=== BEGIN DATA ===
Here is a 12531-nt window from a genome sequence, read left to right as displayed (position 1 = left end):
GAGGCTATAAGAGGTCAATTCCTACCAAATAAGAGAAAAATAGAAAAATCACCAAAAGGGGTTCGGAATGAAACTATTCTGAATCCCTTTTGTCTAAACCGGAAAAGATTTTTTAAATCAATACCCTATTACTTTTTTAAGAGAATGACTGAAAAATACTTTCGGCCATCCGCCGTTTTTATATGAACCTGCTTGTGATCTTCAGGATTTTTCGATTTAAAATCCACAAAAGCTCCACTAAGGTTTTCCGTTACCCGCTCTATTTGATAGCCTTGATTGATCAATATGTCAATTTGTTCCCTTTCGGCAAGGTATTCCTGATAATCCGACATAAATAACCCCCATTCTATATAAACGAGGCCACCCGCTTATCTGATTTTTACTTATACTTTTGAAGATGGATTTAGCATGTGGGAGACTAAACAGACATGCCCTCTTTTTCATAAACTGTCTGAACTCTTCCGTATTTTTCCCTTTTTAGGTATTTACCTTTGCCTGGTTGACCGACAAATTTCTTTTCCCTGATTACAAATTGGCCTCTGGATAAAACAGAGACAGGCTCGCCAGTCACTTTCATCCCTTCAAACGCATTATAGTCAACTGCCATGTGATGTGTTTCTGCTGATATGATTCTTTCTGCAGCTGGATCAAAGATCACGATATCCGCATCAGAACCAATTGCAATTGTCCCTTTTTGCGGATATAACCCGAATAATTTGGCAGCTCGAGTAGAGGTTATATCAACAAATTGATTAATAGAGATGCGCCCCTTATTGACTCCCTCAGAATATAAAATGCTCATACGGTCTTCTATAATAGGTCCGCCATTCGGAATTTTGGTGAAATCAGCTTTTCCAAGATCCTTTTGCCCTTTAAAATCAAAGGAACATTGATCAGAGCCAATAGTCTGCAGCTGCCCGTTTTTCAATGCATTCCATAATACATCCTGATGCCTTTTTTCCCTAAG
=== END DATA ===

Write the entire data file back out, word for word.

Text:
Here is a 12531-nt window from a genome sequence, read left to right as displayed (position 1 = left end):
GAGGCTATAAGAGGTCAATTCCTACCAAATAAGAGAAAAATAGAAAAATCACCAAAAGGGGTTCGGAATGAAACTATTCTGAATCCCTTTTGTCTAAACCGGAAAAGATTTTTTAAATCAATACCCTATTACTTTTTTAAGAGAATGACTGAAAAATACTTTCGGCCATCCGCCGTTTTTATATGAACCTGCTTGTGATCTTCAGGATTTTTCGATTTAAAATCCACAAAAGCTCCACTAAGGTTTTCCGTTACCCGCTCTATTTGATAGCCTTGATTGATCAATATGTCAATTTGTTCCCTTTCGGCAAGGTATTCCTGATAATCCGACATAAATAACCCCCATTCTATATAAACGAGGCCACCCGCTTATCTGATTTTTACTTATACTTTTGAAGATGGATTTAGCATGTGGGAGACTAAACAGACATGCCCTCTTTTTCATAAACTGTCTGAACTCTTCCGTATTTTTCCCTTTTTAGGTATTTACCTTTGCCTGGTTGACCGACAAATTTCTTTTCCCTGATTACAAATTGGCCTCTGGATAAAACAGAGACAGGCTCGCCAGTCACTTTCATCCCTTCAAACGCATTATAGTCAACTGCCATGTGATGTGTTTCTGCTGATATGATTCTTTCTGCAGCTGGATCAAAGATCACGATATCCGCATCAGAACCAATTGCAATTGTCCCTTTTTGCGGATATAACCCGAATAATTTGGCAGCTCGAGTAGAGGTTATATCAACAAATTGATTAATAGAGATGCGCCCCTTATTGACTCCCTCAGAATATAAAATGCTCATACGGTCTTCTATAATAGGTCCGCCATTCGGAATTTTGGTGAAATCAGCTTTTCCAAGATCCTTTTGCCCTTTAAAATCAAAGGAACATTGATCAGAGCCAATAGTCTGCAGCTGCCCGTTTTTCAATGCATTCCATAATACATCCTGATGCCTTTTTTCCCTAAG